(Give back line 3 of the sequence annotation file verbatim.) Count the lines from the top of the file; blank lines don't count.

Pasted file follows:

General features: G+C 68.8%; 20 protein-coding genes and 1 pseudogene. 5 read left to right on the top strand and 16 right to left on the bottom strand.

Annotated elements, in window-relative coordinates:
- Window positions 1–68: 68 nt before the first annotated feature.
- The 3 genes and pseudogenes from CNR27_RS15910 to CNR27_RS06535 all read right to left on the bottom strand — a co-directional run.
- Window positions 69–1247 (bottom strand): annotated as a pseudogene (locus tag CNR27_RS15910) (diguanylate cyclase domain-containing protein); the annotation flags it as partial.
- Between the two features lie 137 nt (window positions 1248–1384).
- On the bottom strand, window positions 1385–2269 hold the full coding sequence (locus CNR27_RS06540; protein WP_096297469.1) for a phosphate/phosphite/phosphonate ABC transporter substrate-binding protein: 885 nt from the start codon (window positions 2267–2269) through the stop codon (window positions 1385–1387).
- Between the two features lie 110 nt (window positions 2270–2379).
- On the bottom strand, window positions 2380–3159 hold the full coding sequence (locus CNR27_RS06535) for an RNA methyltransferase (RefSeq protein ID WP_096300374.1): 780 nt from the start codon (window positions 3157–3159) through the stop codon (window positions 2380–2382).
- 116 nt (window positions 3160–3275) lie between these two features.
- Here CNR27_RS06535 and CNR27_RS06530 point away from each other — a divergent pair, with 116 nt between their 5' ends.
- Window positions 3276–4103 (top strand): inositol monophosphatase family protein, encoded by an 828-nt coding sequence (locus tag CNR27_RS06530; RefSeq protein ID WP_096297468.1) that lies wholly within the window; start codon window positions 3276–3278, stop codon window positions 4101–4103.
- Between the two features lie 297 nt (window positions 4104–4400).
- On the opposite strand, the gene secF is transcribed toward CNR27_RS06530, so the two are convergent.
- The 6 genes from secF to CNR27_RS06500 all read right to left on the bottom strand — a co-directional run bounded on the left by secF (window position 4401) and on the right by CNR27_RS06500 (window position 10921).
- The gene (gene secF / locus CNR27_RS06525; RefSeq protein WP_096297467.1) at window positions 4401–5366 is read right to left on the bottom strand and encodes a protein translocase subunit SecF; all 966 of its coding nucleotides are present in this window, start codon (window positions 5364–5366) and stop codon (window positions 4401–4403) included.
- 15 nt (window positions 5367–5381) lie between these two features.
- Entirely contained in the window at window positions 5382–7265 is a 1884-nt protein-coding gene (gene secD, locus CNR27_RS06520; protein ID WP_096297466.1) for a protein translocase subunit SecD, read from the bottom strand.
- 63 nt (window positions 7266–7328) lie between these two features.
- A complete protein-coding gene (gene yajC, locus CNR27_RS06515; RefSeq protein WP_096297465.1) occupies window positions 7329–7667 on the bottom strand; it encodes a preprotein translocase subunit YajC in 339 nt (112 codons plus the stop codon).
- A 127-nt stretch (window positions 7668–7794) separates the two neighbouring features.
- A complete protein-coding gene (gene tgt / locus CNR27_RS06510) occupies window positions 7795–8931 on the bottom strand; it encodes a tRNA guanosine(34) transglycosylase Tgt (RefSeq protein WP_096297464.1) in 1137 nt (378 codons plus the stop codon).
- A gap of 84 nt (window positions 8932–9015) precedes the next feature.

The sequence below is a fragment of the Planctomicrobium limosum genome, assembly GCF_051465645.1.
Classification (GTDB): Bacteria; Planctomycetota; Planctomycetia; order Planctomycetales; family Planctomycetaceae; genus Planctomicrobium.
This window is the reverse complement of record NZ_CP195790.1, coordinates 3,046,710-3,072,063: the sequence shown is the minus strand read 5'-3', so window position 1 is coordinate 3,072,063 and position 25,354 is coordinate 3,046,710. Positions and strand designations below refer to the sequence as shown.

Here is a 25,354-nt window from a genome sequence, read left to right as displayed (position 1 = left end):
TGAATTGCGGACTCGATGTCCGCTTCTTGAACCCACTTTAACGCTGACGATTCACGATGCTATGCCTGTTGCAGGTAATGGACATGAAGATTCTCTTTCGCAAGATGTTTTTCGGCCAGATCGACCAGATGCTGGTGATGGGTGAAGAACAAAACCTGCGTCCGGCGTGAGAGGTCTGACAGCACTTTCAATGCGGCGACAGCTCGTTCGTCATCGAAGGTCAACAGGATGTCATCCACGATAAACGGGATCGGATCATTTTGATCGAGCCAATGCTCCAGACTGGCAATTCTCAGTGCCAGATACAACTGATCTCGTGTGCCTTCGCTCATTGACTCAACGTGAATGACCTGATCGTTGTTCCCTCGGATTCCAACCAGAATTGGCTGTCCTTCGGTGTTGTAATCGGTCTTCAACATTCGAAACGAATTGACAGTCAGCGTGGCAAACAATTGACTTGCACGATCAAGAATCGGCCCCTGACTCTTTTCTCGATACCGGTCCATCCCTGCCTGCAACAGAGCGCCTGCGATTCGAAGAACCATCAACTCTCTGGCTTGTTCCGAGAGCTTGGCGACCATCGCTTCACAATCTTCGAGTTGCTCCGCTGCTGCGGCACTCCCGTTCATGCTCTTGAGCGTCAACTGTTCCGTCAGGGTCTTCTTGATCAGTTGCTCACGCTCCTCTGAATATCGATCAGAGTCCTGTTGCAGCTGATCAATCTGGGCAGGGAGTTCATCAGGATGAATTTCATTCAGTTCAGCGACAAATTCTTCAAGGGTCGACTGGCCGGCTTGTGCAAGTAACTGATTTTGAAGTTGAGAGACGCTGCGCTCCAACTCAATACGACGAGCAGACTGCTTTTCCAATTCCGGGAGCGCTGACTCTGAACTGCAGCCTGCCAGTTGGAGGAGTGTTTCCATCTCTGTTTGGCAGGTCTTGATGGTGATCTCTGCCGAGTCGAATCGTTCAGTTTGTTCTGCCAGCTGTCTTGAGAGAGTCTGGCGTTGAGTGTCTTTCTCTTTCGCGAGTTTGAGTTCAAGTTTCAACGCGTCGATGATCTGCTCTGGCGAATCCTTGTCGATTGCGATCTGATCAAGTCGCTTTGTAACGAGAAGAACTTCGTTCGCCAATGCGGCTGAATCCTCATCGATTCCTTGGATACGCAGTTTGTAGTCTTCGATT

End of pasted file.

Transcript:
- Window positions 1–68: 68 nt before the first annotated feature.